Playing Dungeons & Dragons on the Microsoft Surface

Playing Dungeons & Dragons on the Microsoft Surface

Kattan-Wright (center) speaking at GDC while the rest of the team (right) demonstrate playing D&D on the Surface.
Kattan-Wright (center) speaking at GDC while the rest of the team (right) demonstrate playing D&D on the Surface.

Several years ago, Microsoft began a seed program to install Surface devices in healthcare and educational institutions around the world. Part test program, part humanitarian gesture, the Surface seeding has yielded many useful and interesting results for Microsoft, but the result with perhaps the greatest impact for all of mankind was a computer design program at Carnegie Mellon University that encouraged a small group of graduate students to design an application that would allow them to use the Surface to play Dungeons & Dragons

"We use Surface to enrich the D&D experience," says Dyala Kattan-Wright, the spokesperson for the group, who says Surface was an obvious choice for D&D-related development "because of its form factor: the table."

Players of pen and paper role-playing games, like D&D have long sought to employ the power of computing technology to smooth over some of the hobby's rough edges, such an abundance of rule-heavy literature and sometimes tedious accounting and combat mechanics. Attempts to merge paper gaming with computers vary in both their manner and effectiveness, but with their Surface application, the Carnegie Mellon team thinks what they've managed to accomplish is the first and best true marriage between the two.

"Surface allows us to automate some of the complexity of D&D," says Kattan-Wright, but unlike previous D&D computer programs, preserves what players find most unique about the experience: the tactile control of miniatures and dice rolling, and the social aspect of playing a game at a table with friends.

The Surface device's ability to recognize objects allows the players to register their character miniatures with the program, which will afterward recognize the presence of that character wherever their miniature is placed. Players can then cast spells and manage their character's abilities and inventories through use of a radial menu orbiting around the base of their miniature, and the program will even keep track of line-of-sight, spell effects and damage, making the game an almost seamless narrative experience.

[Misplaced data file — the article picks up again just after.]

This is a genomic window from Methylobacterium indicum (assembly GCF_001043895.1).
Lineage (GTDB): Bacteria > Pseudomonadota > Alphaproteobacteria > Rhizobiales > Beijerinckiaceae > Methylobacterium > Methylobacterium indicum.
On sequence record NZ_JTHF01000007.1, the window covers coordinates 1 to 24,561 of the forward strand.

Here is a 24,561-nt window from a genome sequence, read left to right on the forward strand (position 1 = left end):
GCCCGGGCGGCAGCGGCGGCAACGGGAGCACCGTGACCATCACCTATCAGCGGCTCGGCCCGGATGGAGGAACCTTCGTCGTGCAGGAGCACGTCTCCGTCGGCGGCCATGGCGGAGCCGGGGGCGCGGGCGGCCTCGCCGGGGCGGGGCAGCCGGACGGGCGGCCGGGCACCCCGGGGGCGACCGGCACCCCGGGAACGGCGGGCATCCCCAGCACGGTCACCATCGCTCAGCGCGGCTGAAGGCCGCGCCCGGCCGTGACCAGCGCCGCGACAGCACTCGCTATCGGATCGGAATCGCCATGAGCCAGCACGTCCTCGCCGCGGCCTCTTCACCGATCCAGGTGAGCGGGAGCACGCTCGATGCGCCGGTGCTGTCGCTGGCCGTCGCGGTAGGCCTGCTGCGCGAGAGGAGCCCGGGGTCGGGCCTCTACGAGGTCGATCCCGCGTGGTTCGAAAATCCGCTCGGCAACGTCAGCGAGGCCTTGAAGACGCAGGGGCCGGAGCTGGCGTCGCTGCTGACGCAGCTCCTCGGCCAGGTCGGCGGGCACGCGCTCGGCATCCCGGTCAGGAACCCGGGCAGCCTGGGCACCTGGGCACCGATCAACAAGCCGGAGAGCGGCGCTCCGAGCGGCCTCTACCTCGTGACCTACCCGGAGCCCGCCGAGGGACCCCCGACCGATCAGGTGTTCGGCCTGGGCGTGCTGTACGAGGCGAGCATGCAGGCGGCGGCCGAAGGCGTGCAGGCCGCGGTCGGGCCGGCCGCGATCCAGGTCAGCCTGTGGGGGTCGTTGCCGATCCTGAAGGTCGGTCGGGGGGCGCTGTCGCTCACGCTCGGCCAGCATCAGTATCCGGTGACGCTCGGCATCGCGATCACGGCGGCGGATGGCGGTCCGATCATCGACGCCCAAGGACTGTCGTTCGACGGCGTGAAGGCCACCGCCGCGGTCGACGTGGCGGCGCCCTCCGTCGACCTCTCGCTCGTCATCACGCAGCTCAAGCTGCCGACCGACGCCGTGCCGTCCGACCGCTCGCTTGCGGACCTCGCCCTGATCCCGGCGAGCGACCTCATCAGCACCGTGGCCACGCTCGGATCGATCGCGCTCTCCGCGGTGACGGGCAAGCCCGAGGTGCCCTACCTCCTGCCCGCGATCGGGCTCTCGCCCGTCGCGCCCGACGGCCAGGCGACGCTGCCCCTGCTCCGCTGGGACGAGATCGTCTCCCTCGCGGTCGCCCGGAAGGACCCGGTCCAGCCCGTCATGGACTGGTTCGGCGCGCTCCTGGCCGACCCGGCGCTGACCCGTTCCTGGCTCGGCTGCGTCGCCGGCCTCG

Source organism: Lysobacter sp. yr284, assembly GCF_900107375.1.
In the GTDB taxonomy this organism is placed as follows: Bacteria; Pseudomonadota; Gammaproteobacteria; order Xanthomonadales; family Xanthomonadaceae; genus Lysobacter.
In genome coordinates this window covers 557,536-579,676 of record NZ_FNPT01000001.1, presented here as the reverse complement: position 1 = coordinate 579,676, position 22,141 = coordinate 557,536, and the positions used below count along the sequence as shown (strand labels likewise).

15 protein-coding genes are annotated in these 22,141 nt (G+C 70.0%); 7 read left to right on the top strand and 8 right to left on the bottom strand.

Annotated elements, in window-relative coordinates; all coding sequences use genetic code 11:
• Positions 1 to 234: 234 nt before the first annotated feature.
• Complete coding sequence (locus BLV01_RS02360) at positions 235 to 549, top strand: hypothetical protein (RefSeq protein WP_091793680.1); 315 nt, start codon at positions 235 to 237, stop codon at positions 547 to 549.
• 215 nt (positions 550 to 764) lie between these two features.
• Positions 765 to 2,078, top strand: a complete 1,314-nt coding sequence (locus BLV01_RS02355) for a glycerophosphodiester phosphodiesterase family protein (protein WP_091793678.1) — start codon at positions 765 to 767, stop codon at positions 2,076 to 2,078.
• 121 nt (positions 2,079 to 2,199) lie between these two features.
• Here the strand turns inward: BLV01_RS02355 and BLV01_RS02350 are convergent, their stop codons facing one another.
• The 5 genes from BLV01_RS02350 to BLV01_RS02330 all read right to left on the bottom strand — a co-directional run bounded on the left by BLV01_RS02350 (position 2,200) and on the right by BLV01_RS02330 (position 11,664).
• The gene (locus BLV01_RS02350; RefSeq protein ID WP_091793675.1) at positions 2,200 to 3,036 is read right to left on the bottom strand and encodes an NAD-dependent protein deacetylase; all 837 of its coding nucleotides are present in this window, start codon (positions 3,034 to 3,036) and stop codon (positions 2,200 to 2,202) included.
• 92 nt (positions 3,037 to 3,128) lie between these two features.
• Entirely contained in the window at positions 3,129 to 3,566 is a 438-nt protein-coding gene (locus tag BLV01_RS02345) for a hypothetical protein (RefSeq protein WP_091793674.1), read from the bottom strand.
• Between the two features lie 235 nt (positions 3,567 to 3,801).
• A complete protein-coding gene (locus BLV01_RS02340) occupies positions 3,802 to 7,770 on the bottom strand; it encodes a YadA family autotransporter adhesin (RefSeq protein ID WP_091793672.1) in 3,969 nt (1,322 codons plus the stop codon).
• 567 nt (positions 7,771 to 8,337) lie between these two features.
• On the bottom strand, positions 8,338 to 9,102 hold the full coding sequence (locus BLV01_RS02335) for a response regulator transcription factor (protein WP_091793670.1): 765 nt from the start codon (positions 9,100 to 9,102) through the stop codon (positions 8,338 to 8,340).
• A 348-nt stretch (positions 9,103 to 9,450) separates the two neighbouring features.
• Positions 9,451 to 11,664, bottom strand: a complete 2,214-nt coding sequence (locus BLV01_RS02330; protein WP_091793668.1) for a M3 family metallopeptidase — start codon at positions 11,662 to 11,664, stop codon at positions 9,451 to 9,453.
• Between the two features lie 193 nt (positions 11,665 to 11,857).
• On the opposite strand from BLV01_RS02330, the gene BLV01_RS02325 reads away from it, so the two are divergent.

The Dungeon master controls the game and can view secret information away from the eyes of the players by use of a networked laptop, and can display suggestive imagery and dungeon maps directly on the surface of the Surface, allowing players to interact directly with the game in real time. The effect is akin to a marriage between a standard RPG game map pad and a holodeck.

Kattan-Wright says the automation "allows players to focus on what's really important about D&D - the narrative." And lowers the "barrier to entry" for newcomers.

The team developed their program over the course of two semesters at Carnegie Mellon using Microsoft's XNA development tools. They're currently planning a larger scale demonstration at PAX East in Boston later this month.

A video demonstration of the program in action and further details on how it works are to be had here.

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...... AWESOME, next up: Warhammer 40k and Fantasy, BFG, Blood Bowl and the like!

I remember hearing about this at the last Consumer Electronics thingo.

I'm totally stoked.

While I would love to have this I feel that the start up cost and the potential for extreme damage by drink and food make me hesitant to throw myself at such a thing, though creating it so that other games (like interacting with an Xbox by turning the table up to be a giant touch screen) and programs could be used (like designing power point presentations like building virtual blocks and photo albums) that would make it a really potent piece of home entertainment software.

Rainboq:
...... AWESOME, next up: Warhammer 40k and Fantasy, BFG, Blood Bowl and the like!

Yes!

This is great. I hope it becomes affordable in a few years, before I am too old to admit in public I play D&D.

I wonder, will you be able to link up on the internet with friends to for games like this? It'd sure make getting together and playing a hell of a lot easier, providing that everyone had access to one anyways.

Doc Cannon:
This is great. I hope it becomes affordable in a few years, before I am too old to admit in public I play D&D.

you are NEVER too old to admit you play D&D.

OT: we can has online mode for D&D now?

Kalezian:

Doc Cannon:
This is great. I hope it becomes affordable in a few years, before I am too old to admit in public I play D&D.

you are NEVER too old to admit you play D&D.

Damn right! The youngest player in my D&D group is 26 (me), everyone else is in their 30s, or they're my dad, who's 51. None of us would even think twice about admitting we play D&D - admitting is of course the entirely wrong word, since that implies a sense of shame. Nerd pride!

I believe the article is missing the most important piece of information, when can I buy one of those?

Doc Cannon:
This is great. I hope it becomes affordable in a few years, before I am too old to admit in public I play D&D.

A friend of mine was playing D&D right up until his death at 75. Never let people tell you you're too old.

At what point does the game stop being a paper and pencil game and become a new type of video game?

This would be absolutely awesome; too bad I'd have to sell my soul to afford it.